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Former child bride lobbies African governments for girls’ education

Any views expressed in this article are those of the author and not of Thomson Reuters Foundation.

A teenager who escaped a forced marriage will lobby for girls' education at the African Union (AU) in Addis Ababa on Monday.

Christiana*, 17, from Sierra Leone, is one of a youth delegation from the global children's rights charity Plan International who will take over the AU on June 16th 2014.

Christiana and the other young people from Sierra Leone, Egypt, Malawi, Ethiopia, Burkina Faso, Norway, Liberia, Kenya and Germany will ask governments across the world to increase their spend on education, with a focus on helping girls achieve their right to education.

"I was denied access to education because my mother was unable to pay my fees," explains Christiana. "A man twice my age saw me and asked for my hand in marriage. I refused but my parents forced me into the marriage because they said the man was rich and that he would take care of me."

"I was beaten not only by the man when I refused him sex, but also by my family, and the man's family. Because of the lack of my fees and the marriage, I dropped out of school for a while and later sent myself back to school against the wish of my parents."

Christiana believes that only by educating girls can they progress to have a successful future.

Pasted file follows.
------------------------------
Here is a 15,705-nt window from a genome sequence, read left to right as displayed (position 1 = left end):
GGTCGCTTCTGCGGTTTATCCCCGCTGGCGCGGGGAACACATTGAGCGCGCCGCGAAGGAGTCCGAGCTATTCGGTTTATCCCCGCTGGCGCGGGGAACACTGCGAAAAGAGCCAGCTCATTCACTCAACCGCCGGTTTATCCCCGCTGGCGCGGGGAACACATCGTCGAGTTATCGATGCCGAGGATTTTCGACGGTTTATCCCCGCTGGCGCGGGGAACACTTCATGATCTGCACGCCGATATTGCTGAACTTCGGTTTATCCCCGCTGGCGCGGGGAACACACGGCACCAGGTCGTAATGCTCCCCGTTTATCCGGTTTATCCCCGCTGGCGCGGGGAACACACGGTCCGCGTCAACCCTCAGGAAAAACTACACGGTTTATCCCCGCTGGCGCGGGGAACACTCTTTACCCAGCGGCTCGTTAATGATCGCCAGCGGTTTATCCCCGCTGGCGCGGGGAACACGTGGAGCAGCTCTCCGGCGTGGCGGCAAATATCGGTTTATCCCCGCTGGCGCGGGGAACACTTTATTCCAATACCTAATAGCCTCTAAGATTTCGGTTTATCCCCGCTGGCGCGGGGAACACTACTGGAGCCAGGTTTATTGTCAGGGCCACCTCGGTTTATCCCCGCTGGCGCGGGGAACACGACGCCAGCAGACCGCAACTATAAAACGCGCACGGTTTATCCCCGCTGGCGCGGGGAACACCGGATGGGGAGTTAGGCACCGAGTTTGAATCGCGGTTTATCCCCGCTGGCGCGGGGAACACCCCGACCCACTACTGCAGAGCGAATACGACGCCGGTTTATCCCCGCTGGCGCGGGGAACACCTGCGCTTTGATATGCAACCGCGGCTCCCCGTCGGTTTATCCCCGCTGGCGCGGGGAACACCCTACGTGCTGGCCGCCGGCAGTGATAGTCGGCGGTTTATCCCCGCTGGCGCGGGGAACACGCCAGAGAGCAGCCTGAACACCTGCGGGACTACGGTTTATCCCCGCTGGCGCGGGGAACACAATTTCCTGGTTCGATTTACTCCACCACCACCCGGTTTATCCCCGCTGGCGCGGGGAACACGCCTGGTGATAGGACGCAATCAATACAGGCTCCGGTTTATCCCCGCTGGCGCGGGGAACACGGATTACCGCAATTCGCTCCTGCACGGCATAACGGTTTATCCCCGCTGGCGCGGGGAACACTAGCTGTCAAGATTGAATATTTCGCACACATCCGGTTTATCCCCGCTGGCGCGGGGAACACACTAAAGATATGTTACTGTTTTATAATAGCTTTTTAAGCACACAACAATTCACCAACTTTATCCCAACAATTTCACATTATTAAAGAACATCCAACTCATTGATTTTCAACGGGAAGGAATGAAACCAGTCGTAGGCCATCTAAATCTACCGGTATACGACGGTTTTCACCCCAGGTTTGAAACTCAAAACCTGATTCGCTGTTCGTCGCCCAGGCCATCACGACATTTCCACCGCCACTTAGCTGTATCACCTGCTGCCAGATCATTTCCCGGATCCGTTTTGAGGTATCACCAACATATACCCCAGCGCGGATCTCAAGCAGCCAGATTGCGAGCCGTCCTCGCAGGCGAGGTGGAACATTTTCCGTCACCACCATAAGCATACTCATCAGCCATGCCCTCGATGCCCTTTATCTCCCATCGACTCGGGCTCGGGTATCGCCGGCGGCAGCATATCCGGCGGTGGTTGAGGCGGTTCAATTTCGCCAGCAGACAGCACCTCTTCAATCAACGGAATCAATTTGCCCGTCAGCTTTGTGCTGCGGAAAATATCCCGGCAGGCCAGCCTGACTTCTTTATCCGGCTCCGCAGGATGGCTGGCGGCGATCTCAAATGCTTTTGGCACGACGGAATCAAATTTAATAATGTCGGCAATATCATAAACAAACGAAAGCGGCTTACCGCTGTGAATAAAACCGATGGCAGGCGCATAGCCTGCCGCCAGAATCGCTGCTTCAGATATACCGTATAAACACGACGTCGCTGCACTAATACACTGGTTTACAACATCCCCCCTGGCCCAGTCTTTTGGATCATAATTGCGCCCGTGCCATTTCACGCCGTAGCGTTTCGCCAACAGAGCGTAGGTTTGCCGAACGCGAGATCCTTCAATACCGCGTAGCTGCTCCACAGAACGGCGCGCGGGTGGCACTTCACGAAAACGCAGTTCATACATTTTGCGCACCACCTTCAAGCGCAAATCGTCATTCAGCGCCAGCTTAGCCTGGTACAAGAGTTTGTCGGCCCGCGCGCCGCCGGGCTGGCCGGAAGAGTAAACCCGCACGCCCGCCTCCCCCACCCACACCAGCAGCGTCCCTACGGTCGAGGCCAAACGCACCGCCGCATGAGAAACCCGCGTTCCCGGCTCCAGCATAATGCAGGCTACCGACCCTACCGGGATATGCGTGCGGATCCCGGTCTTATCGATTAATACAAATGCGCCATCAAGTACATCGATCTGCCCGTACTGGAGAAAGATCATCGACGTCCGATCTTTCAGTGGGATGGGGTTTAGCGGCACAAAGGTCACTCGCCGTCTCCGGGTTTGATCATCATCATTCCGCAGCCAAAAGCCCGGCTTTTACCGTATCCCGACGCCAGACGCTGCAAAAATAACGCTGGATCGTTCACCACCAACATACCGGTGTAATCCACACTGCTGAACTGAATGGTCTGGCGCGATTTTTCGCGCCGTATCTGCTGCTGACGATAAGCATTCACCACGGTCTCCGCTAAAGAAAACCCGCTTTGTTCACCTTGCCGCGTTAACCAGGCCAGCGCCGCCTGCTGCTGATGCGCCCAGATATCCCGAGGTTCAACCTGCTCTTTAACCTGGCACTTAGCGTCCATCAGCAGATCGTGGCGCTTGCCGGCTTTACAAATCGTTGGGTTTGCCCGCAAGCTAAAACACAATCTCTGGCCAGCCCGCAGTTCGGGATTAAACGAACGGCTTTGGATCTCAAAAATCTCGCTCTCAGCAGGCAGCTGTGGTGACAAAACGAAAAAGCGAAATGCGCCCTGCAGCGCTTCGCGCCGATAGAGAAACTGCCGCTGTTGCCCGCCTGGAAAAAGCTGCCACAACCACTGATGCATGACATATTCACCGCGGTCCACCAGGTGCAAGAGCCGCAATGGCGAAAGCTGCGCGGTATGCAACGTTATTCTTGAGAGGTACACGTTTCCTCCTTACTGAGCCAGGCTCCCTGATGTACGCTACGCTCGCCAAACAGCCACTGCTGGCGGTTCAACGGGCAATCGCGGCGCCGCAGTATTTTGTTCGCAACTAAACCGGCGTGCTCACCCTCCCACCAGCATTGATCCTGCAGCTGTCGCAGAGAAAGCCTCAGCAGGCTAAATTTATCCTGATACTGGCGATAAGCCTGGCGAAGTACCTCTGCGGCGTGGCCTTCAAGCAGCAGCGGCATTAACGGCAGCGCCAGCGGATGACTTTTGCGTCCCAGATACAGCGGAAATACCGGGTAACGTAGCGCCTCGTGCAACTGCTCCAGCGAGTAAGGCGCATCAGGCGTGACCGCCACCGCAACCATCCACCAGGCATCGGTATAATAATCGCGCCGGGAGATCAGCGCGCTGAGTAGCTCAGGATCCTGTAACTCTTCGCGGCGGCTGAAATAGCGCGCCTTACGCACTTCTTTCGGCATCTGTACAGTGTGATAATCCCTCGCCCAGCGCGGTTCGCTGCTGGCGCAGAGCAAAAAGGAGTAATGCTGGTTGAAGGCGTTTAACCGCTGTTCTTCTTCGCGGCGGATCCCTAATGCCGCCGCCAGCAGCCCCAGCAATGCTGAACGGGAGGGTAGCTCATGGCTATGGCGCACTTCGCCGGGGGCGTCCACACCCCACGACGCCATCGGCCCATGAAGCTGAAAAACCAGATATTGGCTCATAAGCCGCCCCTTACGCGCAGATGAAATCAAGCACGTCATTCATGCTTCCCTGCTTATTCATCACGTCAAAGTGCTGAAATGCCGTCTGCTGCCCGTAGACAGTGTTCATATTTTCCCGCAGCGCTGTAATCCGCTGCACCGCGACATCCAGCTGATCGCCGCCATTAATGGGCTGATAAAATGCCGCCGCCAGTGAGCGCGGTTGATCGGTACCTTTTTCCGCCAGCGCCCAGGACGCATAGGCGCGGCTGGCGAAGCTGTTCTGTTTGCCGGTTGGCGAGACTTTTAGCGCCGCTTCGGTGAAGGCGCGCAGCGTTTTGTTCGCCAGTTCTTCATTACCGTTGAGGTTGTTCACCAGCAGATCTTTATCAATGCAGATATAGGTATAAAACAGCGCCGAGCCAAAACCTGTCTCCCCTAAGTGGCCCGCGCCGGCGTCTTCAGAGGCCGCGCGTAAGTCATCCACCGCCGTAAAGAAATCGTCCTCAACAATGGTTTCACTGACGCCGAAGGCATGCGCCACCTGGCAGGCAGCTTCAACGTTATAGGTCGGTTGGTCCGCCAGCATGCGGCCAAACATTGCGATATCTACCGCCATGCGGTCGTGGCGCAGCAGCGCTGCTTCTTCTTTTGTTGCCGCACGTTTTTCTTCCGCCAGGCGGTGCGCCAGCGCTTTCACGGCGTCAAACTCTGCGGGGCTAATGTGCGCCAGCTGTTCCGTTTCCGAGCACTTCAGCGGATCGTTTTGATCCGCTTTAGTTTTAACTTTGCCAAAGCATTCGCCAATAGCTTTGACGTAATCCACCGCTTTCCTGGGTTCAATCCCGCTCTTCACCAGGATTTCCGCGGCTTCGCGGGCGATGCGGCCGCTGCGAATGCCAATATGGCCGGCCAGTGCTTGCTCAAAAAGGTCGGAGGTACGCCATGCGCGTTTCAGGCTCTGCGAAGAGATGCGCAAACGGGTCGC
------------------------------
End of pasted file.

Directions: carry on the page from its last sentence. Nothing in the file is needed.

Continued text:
"Girl's rights are important to me because girls face lots of problems in their homes and communities," she explains.

"They are the ones that are force to leave school because their parents don't have money to pay their fees, they are the ones who are doing all the domestic work at home, and they are the ones who are denied their rights to education.

"If they are given their rights, especially their right to education and they are educated, they and their children will be well taken care of."

Globally, one in five girls around the world is denied an education because of poverty, child marriage, discrimination and violence.

Some 52% of out-of-school children live in sub-Saharan Africa, a region where four out of five girls receive no formal education.

Plan International believes that supporting girls' education is one of the single best investments that can be made to help end poverty.

The young people will call on governments across the African continent, where the average spend on education is just six per cent of GDP, to commit to increase budgetary expenditure on education.

Ten days later, African and world governments will be asked to pledge this commitment at The Global Partnership for Education Replenishment Pledging Conference in Brussels on June 26th.

"I have experienced issues affecting girls' rights to education because I was forced into marriage, and I'd like to share my experience and the experience of other girls in my country about these issues," says Christiana.

"I want actions to be taken to solve these issues. I am inspired by my class teacher, who's a woman. When she speaks to us it's very powerful, I'd like to be powerful like her. I believe that she is powerful because of her education. I believe that education can give you power."

The ten day event begins on June 16th 2014, dubbed Day of the African Child, and continues until June 26th 2014.

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*Christiana's name has been changed to protect her identity

Source: Plan International - Fri, 13 Jun 2014 04:23 GMT